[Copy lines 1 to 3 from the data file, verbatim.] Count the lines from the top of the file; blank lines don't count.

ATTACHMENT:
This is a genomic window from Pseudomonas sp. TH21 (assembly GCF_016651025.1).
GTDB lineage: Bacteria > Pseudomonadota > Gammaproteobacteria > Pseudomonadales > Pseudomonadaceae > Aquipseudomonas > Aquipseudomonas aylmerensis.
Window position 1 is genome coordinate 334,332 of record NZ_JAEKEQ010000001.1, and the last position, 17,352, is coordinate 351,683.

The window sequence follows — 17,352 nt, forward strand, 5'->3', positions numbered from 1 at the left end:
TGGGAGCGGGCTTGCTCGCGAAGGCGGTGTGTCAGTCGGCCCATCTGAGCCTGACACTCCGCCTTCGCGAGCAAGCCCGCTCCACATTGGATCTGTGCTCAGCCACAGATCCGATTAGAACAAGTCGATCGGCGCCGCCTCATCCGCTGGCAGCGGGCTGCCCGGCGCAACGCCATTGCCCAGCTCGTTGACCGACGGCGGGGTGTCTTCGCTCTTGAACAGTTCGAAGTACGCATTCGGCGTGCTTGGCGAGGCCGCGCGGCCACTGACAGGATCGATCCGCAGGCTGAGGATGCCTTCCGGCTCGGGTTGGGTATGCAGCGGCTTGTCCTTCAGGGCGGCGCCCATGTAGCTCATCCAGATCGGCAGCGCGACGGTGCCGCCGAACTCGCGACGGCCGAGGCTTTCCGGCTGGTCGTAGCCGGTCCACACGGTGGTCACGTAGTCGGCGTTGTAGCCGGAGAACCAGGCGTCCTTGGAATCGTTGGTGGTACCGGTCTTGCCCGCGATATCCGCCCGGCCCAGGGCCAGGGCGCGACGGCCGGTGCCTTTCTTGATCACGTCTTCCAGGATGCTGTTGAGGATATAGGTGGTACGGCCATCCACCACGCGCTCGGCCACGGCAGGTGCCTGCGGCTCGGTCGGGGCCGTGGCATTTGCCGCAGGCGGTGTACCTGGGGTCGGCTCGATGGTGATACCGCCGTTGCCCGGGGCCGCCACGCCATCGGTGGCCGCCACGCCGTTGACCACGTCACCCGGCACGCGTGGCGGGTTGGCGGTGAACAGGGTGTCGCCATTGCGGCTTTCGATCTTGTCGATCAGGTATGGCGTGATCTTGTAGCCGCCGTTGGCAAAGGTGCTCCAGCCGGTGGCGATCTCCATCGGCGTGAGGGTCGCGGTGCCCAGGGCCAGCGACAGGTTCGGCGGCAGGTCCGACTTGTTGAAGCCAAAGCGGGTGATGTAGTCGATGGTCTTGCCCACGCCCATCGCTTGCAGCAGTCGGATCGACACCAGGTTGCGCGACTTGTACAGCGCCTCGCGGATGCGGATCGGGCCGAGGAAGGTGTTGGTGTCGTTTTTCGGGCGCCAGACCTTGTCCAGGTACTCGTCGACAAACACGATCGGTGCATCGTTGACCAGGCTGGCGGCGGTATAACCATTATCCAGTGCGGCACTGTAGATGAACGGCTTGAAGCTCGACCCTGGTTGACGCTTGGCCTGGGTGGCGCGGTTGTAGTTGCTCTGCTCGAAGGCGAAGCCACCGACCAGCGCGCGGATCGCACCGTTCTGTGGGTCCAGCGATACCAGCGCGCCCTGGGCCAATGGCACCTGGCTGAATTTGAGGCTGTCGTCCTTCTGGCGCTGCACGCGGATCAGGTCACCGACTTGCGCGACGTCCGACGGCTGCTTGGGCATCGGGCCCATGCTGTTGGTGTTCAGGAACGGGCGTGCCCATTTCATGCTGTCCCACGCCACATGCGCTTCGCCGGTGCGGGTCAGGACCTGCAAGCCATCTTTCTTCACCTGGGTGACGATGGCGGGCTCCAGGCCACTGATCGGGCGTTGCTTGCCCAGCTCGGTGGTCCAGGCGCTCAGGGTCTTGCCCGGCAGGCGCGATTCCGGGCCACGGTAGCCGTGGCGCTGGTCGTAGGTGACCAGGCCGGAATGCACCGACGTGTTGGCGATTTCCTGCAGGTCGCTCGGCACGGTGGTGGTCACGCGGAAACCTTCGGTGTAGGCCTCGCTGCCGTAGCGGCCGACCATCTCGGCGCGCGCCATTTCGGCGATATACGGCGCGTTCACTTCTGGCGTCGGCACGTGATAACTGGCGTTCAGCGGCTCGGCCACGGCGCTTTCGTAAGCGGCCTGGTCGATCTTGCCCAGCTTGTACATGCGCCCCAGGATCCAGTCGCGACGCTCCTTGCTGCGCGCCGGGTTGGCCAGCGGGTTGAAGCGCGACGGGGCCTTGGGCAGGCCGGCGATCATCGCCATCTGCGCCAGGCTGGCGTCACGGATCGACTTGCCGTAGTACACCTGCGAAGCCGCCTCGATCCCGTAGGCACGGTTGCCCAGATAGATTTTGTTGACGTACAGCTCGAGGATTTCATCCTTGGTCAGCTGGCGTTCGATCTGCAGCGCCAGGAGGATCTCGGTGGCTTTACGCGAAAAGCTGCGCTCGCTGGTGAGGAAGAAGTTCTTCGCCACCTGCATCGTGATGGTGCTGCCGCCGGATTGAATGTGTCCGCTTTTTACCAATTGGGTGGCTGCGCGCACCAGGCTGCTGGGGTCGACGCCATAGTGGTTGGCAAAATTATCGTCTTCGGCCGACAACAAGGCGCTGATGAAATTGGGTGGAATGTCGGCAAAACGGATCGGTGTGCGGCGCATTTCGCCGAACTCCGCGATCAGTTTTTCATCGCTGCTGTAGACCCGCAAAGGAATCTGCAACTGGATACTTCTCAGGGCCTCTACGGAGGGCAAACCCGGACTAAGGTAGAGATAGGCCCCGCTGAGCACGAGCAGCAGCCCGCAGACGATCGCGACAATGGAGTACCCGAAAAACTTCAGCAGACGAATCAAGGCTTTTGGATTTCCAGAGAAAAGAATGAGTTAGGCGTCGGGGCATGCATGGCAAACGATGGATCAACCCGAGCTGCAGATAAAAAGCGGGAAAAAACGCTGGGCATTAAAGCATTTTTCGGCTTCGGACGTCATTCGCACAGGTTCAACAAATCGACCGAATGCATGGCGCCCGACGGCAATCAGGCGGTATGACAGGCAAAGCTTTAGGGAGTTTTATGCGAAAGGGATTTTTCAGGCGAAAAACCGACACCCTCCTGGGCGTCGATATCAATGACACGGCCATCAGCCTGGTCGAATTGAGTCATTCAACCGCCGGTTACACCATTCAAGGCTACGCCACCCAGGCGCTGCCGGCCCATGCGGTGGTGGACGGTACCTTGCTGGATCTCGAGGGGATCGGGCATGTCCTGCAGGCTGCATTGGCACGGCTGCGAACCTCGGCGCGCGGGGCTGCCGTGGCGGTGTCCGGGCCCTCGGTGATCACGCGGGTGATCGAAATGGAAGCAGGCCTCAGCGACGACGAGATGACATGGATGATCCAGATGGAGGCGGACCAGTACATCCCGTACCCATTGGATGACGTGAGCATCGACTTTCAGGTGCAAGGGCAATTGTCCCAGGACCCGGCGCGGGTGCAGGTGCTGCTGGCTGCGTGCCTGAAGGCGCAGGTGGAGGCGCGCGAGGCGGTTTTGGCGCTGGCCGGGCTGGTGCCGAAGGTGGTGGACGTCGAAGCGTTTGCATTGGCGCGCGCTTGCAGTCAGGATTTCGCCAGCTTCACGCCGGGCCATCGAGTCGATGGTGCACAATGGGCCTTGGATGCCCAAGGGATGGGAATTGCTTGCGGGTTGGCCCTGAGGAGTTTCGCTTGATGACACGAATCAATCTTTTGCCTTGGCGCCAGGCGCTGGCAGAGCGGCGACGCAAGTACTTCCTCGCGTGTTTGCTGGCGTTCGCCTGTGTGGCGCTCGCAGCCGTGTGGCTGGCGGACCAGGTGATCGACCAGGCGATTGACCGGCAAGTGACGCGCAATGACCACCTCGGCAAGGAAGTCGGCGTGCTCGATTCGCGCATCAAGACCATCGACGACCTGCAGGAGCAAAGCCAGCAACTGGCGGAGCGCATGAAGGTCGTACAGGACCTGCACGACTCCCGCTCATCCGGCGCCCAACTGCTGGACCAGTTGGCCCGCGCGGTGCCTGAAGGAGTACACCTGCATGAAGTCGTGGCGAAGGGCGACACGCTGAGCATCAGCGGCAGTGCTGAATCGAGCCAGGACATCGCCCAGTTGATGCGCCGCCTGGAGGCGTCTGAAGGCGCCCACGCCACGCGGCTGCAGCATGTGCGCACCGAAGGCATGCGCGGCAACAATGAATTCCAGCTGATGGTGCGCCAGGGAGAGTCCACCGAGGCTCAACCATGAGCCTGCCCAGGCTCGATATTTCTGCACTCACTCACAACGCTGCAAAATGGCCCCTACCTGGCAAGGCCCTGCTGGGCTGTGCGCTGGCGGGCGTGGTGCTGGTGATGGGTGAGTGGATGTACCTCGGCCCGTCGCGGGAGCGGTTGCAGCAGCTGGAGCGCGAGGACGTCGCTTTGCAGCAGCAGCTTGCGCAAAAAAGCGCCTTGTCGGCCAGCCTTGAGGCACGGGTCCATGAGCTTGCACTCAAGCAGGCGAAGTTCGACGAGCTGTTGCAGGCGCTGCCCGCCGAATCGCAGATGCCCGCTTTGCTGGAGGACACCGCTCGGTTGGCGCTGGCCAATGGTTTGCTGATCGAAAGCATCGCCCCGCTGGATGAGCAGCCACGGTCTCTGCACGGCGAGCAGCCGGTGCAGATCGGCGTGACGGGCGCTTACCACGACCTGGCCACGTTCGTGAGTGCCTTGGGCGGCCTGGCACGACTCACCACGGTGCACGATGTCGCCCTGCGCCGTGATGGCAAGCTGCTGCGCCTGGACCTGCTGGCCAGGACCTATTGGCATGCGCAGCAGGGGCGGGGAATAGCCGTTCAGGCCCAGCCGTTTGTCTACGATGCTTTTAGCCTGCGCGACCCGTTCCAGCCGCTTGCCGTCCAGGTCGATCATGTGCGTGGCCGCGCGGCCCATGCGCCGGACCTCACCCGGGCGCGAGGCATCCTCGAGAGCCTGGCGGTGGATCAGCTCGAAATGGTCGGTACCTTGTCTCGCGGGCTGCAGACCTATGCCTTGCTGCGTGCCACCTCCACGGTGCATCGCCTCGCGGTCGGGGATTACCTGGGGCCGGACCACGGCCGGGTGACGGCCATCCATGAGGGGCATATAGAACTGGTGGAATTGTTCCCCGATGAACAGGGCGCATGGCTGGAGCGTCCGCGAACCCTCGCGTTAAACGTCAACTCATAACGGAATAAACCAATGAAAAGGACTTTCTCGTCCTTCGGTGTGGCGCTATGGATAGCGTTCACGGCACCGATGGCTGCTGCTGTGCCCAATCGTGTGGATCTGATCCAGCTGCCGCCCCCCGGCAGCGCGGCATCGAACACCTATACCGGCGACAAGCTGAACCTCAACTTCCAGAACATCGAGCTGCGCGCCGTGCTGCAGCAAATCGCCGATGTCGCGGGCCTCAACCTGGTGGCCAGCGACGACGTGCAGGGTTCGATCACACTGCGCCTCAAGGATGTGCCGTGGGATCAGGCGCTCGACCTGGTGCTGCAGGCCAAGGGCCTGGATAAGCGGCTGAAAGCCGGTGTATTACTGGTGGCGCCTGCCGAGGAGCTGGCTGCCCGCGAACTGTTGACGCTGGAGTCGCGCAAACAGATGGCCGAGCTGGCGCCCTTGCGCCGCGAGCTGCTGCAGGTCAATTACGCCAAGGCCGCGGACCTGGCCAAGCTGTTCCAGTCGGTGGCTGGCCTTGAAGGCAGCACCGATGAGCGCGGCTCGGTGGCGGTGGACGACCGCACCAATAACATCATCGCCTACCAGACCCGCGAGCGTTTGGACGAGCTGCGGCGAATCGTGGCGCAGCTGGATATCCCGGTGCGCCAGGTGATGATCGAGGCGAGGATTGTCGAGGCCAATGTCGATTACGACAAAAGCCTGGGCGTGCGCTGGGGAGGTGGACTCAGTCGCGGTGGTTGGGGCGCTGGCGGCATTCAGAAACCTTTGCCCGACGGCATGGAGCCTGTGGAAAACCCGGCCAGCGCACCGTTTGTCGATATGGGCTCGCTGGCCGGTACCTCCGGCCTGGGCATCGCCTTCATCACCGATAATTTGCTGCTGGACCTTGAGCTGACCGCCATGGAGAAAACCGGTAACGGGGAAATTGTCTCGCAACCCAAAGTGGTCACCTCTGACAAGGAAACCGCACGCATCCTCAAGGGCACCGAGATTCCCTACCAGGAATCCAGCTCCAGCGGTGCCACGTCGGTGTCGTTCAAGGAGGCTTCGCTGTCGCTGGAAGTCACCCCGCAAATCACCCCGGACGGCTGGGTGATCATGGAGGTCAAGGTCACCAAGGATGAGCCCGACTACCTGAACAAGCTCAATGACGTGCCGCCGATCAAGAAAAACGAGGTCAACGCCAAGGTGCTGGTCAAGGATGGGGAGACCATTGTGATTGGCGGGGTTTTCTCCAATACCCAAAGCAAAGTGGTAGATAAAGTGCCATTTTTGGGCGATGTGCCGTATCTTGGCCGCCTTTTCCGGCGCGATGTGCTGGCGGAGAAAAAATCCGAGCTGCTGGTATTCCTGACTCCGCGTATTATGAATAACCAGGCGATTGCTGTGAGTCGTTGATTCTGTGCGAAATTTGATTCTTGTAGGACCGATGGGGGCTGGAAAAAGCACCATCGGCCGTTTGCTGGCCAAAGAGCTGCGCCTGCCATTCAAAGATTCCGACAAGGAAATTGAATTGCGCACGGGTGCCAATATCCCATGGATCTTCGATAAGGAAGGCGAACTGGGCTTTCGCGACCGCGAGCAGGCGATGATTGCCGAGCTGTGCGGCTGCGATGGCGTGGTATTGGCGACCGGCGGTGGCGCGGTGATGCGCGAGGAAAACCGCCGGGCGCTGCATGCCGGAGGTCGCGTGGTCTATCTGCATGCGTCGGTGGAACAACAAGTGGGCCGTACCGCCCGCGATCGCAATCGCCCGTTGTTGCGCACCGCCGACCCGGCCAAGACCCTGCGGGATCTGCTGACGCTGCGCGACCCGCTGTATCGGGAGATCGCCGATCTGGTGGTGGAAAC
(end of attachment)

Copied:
This is a genomic window from Pseudomonas sp. TH21 (assembly GCF_016651025.1).
GTDB lineage: Bacteria > Pseudomonadota > Gammaproteobacteria > Pseudomonadales > Pseudomonadaceae > Aquipseudomonas > Aquipseudomonas aylmerensis.
Window position 1 is genome coordinate 334,332 of record NZ_JAEKEQ010000001.1, and the last position, 17,352, is coordinate 351,683.